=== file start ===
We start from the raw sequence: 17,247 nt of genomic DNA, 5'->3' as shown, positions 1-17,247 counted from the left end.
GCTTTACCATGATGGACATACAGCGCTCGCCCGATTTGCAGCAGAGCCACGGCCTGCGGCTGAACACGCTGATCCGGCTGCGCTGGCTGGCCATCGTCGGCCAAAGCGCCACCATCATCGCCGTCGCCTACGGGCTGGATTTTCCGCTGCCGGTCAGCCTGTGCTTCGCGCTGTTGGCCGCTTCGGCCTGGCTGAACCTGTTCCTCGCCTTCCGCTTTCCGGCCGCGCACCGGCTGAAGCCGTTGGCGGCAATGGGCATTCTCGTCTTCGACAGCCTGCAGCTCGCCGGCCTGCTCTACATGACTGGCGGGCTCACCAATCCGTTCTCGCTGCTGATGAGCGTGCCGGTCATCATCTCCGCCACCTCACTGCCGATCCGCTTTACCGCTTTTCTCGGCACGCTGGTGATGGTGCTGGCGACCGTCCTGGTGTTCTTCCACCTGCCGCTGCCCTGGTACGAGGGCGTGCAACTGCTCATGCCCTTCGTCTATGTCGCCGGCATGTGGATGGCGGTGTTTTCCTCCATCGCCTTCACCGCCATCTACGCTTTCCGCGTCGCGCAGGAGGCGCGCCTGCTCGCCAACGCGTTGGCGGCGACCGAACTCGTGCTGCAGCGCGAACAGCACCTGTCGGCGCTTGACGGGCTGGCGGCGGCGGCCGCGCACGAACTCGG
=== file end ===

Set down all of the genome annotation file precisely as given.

We start from the raw sequence: 17,247 nt of genomic DNA, 5'->3' as shown, positions 1-17,247 counted from the left end.
GCTTTACCATGATGGACATACAGCGCTCGCCCGATTTGCAGCAGAGCCACGGCCTGCGGCTGAACACGCTGATCCGGCTGCGCTGGCTGGCCATCGTCGGCCAAAGCGCCACCATCATCGCCGTCGCCTACGGGCTGGATTTTCCGCTGCCGGTCAGCCTGTGCTTCGCGCTGTTGGCCGCTTCGGCCTGGCTGAACCTGTTCCTCGCCTTCCGCTTTCCGGCCGCGCACCGGCTGAAGCCGTTGGCGGCAATGGGCATTCTCGTCTTCGACAGCCTGCAGCTCGCCGGCCTGCTCTACATGACTGGCGGGCTCACCAATCCGTTCTCGCTGCTGATGAGCGTGCCGGTCATCATCTCCGCCACCTCACTGCCGATCCGCTTTACCGCTTTTCTCGGCACGCTGGTGATGGTGCTGGCGACCGTCCTGGTGTTCTTCCACCTGCCGCTGCCCTGGTACGAGGGCGTGCAACTGCTCATGCCCTTCGTCTATGTCGCCGGCATGTGGATGGCGGTGTTTTCCTCCATCGCCTTCACCGCCATCTACGCTTTCCGCGTCGCGCAGGAGGCGCGCCTGCTCGCCAACGCGTTGGCGGCGACCGAACTCGTGCTGCAGCGCGAACAGCACCTGTCGGCGCTTGACGGGCTGGCGGCGGCGGCCGCGCACGAACTCGG